Via Fast Company:
What’s skeuomorphism? If you’ve ever used an Apple product, you’ve experienced digital skeuomorphic design: calendars with faux leather-stitching, bookshelves with wood veneers, fake glass and paper and brushed chrome. Skeuomorphism is a catch-all term for when objects retain ornamental elements of past, derivative iterations–elements that are no longer necessary to the current objects’ functions.
In software, skeuomorphism can be traced back to the visual metaphors designers created to translate on-screen applications before users were accustomed to interacting with computer software: virtual folders to store your documents, virtual Rolodexes to store contacts. But over time, skeuomorphism has seeped into all areas of UI design, especially in Apple’s software, where text documents, for example, are made to look like yellow legal pads.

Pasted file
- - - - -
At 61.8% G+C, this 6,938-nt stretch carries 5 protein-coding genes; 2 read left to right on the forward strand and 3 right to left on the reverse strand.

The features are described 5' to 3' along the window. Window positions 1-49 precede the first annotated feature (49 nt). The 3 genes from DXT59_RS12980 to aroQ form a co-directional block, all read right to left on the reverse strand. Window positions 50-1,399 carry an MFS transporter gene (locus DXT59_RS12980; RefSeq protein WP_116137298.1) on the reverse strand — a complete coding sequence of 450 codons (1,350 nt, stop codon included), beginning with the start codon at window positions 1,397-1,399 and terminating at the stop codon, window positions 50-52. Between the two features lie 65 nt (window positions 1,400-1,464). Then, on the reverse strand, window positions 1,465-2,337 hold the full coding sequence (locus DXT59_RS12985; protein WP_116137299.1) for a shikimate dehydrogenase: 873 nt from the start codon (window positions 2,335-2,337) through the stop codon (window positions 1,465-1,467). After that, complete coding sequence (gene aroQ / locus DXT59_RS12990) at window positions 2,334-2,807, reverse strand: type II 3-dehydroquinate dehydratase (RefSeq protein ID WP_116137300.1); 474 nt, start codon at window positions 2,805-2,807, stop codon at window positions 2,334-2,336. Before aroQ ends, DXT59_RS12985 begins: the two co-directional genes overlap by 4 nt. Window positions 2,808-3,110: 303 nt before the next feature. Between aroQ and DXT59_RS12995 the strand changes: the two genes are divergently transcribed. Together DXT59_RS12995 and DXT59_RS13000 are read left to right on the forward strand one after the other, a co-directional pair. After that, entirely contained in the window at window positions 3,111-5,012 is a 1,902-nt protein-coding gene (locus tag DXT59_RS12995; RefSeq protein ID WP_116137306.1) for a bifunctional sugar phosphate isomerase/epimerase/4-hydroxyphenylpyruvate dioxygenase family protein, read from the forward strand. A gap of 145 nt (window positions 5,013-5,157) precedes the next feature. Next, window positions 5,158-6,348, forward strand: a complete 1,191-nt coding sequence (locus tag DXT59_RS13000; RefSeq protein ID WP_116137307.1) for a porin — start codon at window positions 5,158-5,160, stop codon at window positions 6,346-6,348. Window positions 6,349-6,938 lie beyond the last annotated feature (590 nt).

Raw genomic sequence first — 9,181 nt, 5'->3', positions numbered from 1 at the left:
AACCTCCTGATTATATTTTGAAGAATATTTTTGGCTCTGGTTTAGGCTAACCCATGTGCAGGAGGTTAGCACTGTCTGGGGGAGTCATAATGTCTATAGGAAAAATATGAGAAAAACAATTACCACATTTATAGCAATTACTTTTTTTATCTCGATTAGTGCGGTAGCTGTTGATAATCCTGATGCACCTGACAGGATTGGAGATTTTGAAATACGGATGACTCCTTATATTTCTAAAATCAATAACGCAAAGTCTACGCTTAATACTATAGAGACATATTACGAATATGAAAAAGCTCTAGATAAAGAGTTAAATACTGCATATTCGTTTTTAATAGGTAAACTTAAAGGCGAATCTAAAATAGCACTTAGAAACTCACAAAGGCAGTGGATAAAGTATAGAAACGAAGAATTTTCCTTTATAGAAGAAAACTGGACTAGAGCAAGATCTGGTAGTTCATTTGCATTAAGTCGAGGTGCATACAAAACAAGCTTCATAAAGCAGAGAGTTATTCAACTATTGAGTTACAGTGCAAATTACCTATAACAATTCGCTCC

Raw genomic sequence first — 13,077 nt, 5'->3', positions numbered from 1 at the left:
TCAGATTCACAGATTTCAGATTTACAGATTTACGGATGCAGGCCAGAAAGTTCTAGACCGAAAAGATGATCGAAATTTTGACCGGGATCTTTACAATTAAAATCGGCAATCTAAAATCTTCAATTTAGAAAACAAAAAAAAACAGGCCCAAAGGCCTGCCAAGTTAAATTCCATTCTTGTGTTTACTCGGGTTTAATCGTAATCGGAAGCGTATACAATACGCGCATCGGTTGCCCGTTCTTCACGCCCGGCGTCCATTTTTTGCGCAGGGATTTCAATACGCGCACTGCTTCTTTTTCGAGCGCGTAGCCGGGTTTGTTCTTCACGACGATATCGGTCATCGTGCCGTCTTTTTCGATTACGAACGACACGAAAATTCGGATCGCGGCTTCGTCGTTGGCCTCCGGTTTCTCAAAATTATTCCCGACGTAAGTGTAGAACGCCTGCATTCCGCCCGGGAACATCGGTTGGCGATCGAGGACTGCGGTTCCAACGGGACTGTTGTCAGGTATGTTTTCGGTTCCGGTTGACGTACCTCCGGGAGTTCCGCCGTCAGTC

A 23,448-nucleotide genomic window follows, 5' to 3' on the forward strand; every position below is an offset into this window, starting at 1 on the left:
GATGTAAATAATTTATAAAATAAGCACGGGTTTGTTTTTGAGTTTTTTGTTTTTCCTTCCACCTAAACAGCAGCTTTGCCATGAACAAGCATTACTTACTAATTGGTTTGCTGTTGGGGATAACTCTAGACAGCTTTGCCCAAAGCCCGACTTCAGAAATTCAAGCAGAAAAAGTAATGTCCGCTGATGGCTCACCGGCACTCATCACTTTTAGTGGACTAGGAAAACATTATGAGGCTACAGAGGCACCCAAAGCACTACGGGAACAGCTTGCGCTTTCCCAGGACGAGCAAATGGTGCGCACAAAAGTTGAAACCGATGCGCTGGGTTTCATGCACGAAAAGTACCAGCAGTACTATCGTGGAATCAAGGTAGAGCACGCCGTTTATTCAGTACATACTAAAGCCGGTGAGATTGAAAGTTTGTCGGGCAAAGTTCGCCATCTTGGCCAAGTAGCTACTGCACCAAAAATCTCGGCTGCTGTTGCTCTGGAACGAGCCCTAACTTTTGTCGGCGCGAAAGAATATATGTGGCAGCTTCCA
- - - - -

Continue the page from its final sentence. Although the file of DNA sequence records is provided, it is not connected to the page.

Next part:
Apple’s podcast app is a perfect example of how skeuomorphism can make apps worse. It’s one of the ugliest and hardest to use pieces of Apple software out there. The FastCo article is a must read, tracing the battle over software design to Steve Jobs.